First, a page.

Lively magazine

Everyone should know about  MUSO, “the music magazine that rewrites the score,” to quote its own line about itself. Or, more simply, “the magazine for the younger, more open-minded generation of classical music fans.” It’s smart, lively, and most of all, it looks and reads like a real magazine, not like a dowdy classical music ingroup publication, tarted up to look contemporary. (Not convincingly, of course.)

Here’s one recent issue:

MUSO cover.jpg

The cover boy is Mason Bates, a composer and electronica DJ (and former student of mine at Juilliard). And say what you like about the pretty-boy look (I joked that you’d think Mason was a soccer player competing right now in the World Cup), Mason is a serious composer, the real thing, enjoying real and much-deserved success. So here’s a classical music magazine that, among much else, doesn’t slight new music. Even puts it on the cover. And not just this time: Another issue I have put eighth blackbird on the cover.

MUSO is British, and just recently trying to succeed in the US. I wish them all the best. Their audience seems (to judge from the content, and, even more, from the ads) to be young classical musicians, but I’m sure they could broaden that. They’ve done something impressive. As I said, this is a real, completely contemporary magazine, which on top of everything else is completely serious about music. Bravo to everyone involved.

Related
Share on FacebookTweet about this on TwitterShare on RedditEmail this to someone

Comments

  1. says

    MUSO sent free copies to music schools when they first started. When I first saw one, my reaction, and that of many of my colleagues, was “ick.” Another step in the direction of making classical music about the sex appeal of young performers, as if the art was something to be practiced only by idiot savant “spokesmodels” (remember “Star Search”?) who might also be eligible for careers in soft porn or escorting.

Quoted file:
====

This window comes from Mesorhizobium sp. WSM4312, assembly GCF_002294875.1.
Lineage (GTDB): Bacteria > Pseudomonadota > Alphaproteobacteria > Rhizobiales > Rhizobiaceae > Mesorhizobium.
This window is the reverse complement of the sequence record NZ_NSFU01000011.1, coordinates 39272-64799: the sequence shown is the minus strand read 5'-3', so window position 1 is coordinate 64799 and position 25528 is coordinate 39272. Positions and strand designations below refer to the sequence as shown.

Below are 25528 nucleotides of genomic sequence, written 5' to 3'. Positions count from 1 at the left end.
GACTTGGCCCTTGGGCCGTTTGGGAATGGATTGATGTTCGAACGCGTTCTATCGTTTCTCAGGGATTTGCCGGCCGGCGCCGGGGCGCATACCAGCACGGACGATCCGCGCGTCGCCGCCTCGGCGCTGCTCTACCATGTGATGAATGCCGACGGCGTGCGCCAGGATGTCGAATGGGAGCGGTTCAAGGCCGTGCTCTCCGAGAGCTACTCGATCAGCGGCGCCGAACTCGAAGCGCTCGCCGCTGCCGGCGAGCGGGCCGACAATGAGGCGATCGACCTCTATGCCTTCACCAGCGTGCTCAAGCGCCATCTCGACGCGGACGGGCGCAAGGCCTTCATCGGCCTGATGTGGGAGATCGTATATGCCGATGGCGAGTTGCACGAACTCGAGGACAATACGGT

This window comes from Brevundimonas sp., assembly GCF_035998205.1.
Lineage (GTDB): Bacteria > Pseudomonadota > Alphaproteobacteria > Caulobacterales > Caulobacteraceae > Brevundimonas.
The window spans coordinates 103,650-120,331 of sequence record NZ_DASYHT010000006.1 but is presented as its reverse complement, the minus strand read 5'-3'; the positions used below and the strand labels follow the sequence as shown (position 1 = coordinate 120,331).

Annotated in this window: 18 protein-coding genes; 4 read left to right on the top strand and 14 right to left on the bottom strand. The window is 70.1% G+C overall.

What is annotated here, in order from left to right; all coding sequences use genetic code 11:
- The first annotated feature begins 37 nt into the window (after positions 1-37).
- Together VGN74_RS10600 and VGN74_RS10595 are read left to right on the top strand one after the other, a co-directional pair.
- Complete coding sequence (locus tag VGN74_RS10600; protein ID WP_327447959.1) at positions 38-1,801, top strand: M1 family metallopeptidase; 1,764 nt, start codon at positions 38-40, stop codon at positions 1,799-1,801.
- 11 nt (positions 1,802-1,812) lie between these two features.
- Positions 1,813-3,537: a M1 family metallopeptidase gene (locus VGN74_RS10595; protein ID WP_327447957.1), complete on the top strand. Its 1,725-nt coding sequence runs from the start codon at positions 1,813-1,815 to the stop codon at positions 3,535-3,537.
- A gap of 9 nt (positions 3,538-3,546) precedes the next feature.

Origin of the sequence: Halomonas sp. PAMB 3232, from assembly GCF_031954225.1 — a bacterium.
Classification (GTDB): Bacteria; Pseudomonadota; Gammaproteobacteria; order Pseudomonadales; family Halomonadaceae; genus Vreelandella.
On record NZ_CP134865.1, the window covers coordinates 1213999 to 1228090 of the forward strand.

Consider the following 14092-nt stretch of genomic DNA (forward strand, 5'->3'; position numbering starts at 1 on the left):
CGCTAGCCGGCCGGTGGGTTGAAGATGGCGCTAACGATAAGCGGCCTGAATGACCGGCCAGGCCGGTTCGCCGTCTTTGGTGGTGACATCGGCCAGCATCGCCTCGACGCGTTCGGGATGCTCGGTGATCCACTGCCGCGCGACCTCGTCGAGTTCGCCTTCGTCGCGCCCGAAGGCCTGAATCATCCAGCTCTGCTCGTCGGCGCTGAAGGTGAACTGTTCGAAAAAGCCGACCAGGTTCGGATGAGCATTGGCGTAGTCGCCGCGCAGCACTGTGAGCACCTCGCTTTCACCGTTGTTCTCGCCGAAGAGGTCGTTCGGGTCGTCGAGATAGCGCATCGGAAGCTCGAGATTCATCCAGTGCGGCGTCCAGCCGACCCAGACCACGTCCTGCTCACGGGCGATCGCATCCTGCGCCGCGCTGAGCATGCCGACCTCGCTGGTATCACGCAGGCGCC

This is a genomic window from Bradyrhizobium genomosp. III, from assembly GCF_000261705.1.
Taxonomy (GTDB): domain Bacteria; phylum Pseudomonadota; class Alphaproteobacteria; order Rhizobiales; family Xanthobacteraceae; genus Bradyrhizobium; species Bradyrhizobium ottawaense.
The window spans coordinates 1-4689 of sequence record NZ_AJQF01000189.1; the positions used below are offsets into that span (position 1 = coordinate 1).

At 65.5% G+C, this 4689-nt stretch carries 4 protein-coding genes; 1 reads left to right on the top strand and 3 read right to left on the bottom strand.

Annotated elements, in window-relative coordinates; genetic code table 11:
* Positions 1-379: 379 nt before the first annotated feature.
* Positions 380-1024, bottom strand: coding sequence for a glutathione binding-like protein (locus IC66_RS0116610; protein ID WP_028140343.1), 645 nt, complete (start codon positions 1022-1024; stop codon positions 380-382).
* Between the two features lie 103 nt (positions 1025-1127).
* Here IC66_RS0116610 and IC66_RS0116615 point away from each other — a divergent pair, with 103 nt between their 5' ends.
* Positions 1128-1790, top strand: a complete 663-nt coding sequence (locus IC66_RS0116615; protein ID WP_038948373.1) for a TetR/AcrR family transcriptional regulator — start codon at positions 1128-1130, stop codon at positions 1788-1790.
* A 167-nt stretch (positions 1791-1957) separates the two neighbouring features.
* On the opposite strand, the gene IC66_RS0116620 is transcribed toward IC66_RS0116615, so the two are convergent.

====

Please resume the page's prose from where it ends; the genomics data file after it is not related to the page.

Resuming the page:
Could any young overweight instrumentalist develop a solo career today? Could someone who plays like Josh Bell but looks like Horatio Sanz hope for anything other than an orchestra job, if not kept from that for fear of possible health0care expense?

    I respect your opinion, Greg, so there must be virtues to MUSO that I overlooked, or that have developed since I first saw it. But, really, isn’t its emphasis on making it’s featured artists look sexy part of the problem than part of the solution? It’s like a fashion magazine for classical music kids.

    Eric, I can understand your hesitation. But I think MUSO is completely respectable. There’s a lot of purely musical content. And look — they put eighth blackbird on the cover. That’s not exactly glamour.

    And even the glamour content — seriously, what’s wrong with that? If we want classical music firmly established in our society, we can’t pretend that appearance doesn’t matter, or that we’re not going to have to play some of society’s games. The problem, after all (at least for me), is that classical music seems stuffy and out of date. To change that perception (and the reality that goes along with it), we’re going to have to give the same visual cues other things in our world give. Cues that say, “Something’s happening here.” Glamour is one of those cues, though there are others. MUSO seems to me to do a lot to fix this. We might not like every aspect of it, but the alternative might be extinction.

    Another thought alone these lines: You can’t, I think, have a thriving serious classical music world if you don’t also have a thriving popular classical music world. That was always true in past centuries, when the standard repertoire was new, and I think it’s just as true now. Which would be the better problem to have: That good-looking classical musicians get too much attention, or that nobody’s paying attention to classical music at all?

  2. says

    Awww shoot- and that’s definitely our most glam photo to date.

    I’ve got to watch what I write in these comments. “eighth blackbrid — that’s not exactly glamour.” What I meant, of course, was “eighth blackbird — that’s not exactly brainless glamour.” It’s a terrific photo, as you can see on my latest blog.entry.

Leave a Reply

Your email address will not be published. Required fields are marked *

You may use these HTML tags and attributes: <a href="" title=""> <abbr title=""> <acronym title=""> <b> <blockquote cite=""> <cite> <code> <del datetime=""> <em> <i> <q cite=""> <strike> <strong>